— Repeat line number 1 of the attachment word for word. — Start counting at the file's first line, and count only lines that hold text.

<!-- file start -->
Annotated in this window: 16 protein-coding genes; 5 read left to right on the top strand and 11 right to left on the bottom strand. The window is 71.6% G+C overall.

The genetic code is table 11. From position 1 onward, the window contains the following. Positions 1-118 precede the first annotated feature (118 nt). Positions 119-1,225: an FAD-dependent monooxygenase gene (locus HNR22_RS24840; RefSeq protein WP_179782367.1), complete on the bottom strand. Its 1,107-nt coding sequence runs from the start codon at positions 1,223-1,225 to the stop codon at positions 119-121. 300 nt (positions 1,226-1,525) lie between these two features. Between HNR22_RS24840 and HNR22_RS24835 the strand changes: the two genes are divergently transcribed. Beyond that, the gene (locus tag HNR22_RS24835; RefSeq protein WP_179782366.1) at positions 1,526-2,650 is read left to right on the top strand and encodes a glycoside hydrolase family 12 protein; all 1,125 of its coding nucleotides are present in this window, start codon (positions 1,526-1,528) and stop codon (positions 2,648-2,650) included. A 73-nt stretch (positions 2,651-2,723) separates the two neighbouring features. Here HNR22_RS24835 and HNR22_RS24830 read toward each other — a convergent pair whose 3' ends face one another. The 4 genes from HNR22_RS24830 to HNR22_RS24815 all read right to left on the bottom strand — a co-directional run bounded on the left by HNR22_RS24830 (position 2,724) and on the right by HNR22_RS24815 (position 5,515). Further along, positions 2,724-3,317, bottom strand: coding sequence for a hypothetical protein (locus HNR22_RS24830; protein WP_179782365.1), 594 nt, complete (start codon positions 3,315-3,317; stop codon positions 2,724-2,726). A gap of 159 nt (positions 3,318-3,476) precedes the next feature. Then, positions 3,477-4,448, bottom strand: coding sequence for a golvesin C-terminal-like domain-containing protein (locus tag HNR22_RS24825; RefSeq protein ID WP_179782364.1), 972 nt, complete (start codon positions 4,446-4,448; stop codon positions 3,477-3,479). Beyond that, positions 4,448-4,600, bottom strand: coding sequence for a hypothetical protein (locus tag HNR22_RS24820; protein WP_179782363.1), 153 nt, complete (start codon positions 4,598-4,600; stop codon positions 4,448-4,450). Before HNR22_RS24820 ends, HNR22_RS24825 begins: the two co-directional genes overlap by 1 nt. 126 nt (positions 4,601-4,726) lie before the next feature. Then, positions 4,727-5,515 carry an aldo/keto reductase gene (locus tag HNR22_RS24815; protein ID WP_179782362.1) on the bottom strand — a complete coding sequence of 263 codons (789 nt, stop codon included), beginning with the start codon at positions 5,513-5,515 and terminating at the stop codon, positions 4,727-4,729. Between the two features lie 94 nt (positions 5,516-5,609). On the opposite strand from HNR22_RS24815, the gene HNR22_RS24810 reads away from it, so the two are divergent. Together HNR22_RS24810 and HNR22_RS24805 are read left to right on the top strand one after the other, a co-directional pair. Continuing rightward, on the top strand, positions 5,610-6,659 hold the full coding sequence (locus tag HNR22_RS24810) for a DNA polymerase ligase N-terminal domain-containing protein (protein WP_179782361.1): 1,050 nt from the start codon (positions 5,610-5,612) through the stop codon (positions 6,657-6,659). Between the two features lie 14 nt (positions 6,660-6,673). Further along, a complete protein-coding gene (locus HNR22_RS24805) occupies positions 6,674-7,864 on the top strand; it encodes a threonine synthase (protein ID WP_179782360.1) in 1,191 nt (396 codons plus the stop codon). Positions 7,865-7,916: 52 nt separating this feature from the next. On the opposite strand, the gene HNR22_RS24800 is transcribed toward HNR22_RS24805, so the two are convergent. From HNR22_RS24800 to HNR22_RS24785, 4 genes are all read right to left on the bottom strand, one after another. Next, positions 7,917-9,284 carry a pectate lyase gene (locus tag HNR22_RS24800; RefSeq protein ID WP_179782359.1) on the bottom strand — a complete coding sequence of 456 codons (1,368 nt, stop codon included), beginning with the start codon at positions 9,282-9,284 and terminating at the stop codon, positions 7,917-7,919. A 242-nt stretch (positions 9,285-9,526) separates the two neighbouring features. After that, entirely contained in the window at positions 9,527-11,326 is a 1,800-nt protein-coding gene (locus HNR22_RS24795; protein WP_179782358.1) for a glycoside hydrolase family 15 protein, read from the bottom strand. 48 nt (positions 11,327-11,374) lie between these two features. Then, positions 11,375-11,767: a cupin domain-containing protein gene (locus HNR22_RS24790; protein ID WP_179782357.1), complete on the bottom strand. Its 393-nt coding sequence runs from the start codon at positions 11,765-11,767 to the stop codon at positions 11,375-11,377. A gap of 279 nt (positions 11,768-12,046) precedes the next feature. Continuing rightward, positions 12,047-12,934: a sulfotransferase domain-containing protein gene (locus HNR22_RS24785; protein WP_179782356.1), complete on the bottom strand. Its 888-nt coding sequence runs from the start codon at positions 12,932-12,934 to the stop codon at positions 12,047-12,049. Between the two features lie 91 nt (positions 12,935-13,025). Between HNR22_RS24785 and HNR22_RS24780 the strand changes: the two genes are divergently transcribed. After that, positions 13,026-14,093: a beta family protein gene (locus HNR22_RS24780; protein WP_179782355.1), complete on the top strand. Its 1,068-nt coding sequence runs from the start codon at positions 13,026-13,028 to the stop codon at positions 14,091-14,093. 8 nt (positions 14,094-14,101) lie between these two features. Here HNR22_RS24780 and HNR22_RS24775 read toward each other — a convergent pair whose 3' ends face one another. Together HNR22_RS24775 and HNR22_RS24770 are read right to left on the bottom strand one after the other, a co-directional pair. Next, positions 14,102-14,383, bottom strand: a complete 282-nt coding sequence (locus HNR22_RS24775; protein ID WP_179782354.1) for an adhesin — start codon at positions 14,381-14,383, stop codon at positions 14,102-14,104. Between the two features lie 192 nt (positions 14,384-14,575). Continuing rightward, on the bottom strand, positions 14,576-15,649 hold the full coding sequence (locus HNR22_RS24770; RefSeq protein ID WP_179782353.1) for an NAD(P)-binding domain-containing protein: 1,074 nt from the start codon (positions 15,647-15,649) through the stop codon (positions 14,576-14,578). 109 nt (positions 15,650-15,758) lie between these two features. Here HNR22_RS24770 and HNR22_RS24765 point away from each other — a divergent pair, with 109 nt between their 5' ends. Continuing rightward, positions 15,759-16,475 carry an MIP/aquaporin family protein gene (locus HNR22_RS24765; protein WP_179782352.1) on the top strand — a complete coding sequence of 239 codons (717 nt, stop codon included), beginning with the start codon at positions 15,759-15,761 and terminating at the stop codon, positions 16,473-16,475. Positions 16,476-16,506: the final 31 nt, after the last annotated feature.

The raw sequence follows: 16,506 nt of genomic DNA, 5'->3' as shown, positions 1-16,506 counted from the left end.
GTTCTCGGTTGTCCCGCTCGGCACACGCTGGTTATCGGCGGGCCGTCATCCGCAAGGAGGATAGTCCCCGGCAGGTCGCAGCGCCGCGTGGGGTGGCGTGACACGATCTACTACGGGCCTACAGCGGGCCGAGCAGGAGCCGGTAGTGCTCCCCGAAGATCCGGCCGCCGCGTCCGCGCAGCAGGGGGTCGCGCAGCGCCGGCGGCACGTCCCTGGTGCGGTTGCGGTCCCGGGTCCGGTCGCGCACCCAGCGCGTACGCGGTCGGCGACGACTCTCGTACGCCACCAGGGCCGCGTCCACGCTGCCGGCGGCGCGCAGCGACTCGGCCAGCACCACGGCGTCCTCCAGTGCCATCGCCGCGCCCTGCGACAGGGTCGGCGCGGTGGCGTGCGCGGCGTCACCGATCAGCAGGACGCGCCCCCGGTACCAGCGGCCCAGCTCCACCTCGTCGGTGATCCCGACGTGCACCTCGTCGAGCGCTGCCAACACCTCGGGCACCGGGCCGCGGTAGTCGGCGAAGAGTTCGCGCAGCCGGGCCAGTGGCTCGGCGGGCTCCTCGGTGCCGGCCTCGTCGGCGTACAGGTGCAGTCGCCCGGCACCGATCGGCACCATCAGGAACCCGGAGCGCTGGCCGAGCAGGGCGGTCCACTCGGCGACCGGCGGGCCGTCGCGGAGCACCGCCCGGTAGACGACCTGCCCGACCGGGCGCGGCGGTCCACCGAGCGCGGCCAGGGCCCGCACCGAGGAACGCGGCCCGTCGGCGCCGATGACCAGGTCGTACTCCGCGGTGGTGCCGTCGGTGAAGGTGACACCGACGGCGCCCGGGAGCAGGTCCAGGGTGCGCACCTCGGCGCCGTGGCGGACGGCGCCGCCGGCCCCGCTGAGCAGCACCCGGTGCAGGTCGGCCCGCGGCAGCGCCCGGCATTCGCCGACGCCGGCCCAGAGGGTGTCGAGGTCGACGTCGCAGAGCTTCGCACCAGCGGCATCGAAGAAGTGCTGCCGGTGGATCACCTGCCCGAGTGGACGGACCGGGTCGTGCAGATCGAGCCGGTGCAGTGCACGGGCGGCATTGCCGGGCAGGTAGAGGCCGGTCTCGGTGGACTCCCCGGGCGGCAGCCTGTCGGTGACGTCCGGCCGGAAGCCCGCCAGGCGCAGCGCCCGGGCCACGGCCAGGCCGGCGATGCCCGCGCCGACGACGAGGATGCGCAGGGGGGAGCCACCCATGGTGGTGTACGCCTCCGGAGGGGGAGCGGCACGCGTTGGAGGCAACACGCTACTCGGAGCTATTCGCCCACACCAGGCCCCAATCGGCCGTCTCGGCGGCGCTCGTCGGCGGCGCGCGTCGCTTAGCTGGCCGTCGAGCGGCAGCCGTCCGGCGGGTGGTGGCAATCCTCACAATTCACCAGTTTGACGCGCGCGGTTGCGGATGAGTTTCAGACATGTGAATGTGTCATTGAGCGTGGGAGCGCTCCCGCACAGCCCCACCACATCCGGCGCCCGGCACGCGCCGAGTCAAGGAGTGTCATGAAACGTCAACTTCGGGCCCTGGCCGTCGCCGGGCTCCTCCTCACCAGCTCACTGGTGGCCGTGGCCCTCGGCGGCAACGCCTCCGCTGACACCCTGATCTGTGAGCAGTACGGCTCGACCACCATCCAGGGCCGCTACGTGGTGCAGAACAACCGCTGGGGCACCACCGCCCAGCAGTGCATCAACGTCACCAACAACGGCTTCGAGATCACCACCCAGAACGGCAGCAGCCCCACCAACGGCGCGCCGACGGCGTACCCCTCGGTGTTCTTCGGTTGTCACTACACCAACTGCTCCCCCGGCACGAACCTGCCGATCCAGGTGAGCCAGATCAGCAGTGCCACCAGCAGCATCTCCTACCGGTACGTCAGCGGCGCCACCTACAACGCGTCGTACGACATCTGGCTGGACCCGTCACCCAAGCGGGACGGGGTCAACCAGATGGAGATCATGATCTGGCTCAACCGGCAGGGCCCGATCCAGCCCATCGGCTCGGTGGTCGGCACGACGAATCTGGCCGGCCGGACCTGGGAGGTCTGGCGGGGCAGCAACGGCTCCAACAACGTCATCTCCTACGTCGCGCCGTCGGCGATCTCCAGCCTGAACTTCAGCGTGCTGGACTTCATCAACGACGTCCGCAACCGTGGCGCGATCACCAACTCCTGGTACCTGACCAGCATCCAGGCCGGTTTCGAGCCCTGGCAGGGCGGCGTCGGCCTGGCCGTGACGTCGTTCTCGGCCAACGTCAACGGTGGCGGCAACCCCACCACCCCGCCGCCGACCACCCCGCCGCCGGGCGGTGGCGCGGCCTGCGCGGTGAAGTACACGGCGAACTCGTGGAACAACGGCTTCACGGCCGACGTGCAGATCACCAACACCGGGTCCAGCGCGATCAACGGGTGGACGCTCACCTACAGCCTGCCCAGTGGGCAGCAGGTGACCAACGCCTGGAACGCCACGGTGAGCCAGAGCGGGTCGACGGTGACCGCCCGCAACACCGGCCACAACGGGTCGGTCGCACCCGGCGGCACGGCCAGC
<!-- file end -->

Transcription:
Annotated in this window: 16 protein-coding genes; 5 read left to right on the top strand and 11 right to left on the bottom strand. The window is 71.6% G+C overall.